“Their predominate use today is to acquire information. So while that information is used in conjunction with other force operations, whether they be surface-based or air-based, we still have a long way to go to really achieve seamless integration between remotely piloted and manned vehicles.”

This obviously raises the question about the post-Afghan environment, and how RPAs might be used and evolved. This involves questions of the threats against which they might be used, the context in which they might operate and how they would work most effectively within an integrated or coalition force.

One strategic direction is sorting out how manned and unmanned vehicles can work effectively together. This is a key area in which Deptula has worked for many years in thinking through the role of 5th generation aircraft. He has focused on how RPAs might be used in conjunction with manned systems, either as ISR extensions or as weaponized elements. From his point of view, the evolution of next generation RPAs are part of the emergence of a distributed operations approach to warfare.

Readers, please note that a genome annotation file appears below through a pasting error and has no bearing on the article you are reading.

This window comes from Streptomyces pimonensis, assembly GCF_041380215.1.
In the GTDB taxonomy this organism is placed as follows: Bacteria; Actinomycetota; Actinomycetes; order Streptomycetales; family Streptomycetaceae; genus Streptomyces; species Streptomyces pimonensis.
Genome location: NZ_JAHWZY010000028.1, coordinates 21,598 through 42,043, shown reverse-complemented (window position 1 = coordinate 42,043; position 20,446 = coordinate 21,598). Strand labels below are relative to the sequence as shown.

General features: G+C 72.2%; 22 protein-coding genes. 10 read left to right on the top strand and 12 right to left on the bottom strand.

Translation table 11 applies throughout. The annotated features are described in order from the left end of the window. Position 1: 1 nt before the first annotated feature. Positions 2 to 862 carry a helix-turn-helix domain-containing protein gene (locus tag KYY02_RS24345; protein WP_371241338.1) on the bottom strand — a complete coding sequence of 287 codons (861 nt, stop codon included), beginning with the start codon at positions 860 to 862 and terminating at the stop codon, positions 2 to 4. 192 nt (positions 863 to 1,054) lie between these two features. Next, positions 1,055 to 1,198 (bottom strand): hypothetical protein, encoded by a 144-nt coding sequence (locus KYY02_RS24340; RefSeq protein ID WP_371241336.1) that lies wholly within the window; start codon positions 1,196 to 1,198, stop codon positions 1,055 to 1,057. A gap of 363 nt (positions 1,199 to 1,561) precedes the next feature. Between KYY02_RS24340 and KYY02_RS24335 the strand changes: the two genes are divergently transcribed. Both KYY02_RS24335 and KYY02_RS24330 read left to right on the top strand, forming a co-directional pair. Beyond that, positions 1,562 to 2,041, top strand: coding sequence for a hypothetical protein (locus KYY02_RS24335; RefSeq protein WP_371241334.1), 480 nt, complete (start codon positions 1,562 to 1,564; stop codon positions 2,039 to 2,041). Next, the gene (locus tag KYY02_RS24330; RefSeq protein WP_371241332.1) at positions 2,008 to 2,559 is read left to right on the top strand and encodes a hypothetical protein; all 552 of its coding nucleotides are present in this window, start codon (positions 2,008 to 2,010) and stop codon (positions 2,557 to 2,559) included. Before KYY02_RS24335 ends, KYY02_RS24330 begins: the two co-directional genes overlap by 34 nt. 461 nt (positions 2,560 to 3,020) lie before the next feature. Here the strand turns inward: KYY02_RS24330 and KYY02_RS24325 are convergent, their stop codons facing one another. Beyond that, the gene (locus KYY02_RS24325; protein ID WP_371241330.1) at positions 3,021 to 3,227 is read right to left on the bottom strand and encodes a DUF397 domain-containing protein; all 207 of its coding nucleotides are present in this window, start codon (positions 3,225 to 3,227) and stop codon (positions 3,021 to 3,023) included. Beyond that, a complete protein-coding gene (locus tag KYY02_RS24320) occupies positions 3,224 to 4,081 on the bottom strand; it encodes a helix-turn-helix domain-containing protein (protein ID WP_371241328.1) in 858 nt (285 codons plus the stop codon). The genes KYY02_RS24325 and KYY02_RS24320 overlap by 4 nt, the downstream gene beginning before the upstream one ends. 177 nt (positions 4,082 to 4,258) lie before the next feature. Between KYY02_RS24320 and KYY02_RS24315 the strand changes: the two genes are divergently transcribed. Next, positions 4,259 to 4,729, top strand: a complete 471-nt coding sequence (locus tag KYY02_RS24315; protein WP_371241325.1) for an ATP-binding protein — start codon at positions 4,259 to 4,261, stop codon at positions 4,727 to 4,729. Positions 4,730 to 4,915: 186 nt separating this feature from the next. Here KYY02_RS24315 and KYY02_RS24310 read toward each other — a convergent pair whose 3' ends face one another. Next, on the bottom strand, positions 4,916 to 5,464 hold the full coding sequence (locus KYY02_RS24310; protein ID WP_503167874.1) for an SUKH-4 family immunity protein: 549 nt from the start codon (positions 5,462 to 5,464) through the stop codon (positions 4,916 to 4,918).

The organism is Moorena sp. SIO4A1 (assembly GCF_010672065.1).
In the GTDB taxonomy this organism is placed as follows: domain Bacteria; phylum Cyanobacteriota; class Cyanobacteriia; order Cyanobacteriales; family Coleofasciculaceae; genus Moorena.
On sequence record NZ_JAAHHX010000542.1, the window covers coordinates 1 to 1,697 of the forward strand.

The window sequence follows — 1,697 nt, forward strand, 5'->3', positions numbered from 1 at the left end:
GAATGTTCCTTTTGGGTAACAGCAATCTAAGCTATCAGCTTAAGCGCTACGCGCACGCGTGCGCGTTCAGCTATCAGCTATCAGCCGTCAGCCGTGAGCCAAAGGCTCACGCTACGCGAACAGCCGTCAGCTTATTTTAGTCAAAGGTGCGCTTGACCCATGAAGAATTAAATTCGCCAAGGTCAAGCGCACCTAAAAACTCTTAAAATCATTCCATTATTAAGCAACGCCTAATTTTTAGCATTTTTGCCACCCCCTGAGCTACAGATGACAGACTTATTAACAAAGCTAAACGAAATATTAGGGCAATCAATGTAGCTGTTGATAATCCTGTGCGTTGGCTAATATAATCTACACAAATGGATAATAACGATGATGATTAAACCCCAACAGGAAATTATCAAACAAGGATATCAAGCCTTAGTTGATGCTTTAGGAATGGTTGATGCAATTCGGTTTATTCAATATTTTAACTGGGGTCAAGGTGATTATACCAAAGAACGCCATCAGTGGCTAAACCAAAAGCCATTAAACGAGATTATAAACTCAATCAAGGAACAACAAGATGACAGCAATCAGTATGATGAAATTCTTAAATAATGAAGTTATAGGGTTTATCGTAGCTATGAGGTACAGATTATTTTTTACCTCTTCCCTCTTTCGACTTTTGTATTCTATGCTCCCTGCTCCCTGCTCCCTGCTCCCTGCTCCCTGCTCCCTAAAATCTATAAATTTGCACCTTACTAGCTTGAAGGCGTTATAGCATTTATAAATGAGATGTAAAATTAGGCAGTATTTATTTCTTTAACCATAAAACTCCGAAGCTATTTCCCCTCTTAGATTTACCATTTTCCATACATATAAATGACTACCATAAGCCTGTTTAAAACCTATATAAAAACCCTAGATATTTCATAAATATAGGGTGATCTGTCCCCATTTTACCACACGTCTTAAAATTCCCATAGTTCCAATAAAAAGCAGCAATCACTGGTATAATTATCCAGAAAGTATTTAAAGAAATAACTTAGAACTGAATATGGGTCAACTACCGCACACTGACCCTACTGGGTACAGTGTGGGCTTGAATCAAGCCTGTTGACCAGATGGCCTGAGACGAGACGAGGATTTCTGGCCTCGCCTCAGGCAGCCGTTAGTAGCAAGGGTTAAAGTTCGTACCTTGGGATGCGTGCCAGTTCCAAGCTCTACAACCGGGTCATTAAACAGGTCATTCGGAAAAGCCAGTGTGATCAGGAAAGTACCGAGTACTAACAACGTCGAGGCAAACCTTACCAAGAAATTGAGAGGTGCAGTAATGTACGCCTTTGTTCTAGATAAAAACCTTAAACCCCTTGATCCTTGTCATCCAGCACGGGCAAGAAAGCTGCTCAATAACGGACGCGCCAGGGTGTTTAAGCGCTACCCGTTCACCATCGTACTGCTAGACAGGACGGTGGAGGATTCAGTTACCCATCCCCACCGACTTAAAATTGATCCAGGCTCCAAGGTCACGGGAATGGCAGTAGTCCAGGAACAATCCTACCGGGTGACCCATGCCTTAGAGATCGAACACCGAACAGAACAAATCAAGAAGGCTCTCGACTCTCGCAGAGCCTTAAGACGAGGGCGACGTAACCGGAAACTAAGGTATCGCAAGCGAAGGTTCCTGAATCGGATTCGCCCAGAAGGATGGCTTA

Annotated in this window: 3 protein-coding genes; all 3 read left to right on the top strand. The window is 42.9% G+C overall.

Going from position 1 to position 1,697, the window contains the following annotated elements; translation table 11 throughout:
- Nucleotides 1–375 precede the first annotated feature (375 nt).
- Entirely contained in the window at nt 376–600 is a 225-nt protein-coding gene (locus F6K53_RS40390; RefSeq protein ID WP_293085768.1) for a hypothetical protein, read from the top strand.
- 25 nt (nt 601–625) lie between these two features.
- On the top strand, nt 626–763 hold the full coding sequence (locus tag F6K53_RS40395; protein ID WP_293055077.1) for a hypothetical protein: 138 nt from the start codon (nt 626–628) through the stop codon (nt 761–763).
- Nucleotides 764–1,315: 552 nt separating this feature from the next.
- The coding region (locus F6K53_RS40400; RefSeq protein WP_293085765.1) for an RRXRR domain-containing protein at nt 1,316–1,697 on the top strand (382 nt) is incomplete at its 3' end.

A year later, he acknowledged that a culture change was necessary. “The challenge is getting a very conservative institution like the Department of Defense to understand and embrace the transformational nature of these systems. They provide the capability to put together a concept of operations where you distribute these systems and the information that they provide in a honeycomb-like architecture to achieve effects well beyond what is possible with legacy aerospace systems. Today our forces’ packages rely on critical nodes, any one of which, if acted upon by an adversary, could collapse the effectiveness of the entire structure.”

Noting that “distributed aerospace architecture enables execution of an operational plan in a way that it can’t be impeded by any few nodes being acted upon,” he went on to explain “It’s a different way of thinking about how to conduct warfare and may enable us to achieve advantages so significant that they provide a conventional deterrent stronger than anything we have possessed in the past.”

Deptula took another tack in the interview conducted for this article and considered how the Afghan transition might be part of answering the question of how RPAs might be used post-Afghanistan.